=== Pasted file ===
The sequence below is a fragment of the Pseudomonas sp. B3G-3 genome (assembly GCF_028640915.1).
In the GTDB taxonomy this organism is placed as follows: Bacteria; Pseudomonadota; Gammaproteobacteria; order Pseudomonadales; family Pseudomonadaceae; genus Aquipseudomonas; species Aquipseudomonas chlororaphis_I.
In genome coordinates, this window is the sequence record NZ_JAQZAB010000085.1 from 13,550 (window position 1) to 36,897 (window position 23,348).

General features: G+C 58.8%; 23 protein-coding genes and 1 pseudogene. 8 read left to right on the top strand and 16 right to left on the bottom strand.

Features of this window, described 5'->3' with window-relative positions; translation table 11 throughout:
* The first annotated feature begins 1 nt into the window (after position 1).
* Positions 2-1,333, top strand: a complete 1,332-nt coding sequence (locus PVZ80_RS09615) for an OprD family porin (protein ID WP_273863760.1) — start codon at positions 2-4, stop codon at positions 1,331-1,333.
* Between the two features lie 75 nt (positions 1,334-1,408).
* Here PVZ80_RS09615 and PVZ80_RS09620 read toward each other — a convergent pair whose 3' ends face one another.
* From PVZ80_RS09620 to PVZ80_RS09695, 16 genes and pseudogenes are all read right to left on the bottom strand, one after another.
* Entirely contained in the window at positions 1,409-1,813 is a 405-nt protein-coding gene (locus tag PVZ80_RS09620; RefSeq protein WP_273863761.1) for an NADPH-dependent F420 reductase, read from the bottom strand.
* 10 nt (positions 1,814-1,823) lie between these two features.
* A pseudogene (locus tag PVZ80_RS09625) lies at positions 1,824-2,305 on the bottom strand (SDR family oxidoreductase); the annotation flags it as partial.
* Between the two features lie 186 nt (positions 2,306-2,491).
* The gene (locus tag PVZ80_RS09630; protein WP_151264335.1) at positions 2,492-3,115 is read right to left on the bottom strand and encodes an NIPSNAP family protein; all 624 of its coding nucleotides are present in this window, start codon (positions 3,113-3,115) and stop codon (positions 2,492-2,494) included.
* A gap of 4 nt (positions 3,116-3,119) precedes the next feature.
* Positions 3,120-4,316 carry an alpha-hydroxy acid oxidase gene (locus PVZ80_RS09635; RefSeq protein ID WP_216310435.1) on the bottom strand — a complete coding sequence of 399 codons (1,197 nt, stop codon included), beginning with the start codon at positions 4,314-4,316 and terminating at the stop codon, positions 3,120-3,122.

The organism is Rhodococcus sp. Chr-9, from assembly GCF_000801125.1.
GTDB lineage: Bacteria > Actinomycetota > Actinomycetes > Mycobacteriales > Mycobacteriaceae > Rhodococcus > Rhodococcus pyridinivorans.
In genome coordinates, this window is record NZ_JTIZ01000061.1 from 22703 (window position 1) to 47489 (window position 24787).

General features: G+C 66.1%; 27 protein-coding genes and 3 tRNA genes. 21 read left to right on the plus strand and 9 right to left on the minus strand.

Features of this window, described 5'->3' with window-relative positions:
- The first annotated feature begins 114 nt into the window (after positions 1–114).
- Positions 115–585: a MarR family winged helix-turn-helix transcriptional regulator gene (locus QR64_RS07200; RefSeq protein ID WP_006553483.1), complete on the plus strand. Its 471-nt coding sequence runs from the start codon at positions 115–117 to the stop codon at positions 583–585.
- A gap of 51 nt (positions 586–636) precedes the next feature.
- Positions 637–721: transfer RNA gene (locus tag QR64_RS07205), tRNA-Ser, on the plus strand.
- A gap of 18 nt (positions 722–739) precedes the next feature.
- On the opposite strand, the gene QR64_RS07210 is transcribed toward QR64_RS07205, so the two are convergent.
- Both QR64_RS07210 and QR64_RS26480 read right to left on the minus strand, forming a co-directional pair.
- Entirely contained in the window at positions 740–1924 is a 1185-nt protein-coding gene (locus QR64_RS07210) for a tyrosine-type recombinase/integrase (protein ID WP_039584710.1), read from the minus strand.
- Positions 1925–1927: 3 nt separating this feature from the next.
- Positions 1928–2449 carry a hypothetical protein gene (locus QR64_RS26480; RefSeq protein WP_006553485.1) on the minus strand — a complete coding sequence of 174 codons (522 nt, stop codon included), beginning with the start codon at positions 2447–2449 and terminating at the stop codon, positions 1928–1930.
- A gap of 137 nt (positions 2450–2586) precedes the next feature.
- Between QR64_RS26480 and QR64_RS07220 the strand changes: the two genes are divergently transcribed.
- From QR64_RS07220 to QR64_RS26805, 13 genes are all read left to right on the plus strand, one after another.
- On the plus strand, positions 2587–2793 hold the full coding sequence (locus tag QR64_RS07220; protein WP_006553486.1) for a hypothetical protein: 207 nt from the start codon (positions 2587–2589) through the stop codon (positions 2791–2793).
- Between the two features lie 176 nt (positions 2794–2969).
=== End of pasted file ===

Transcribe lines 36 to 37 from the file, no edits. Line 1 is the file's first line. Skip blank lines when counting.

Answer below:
- On the plus strand, positions 2587–2793 hold the full coding sequence (locus tag QR64_RS07220; protein WP_006553486.1) for a hypothetical protein: 207 nt from the start codon (positions 2587–2589) through the stop codon (positions 2791–2793).
- Between the two features lie 176 nt (positions 2794–2969).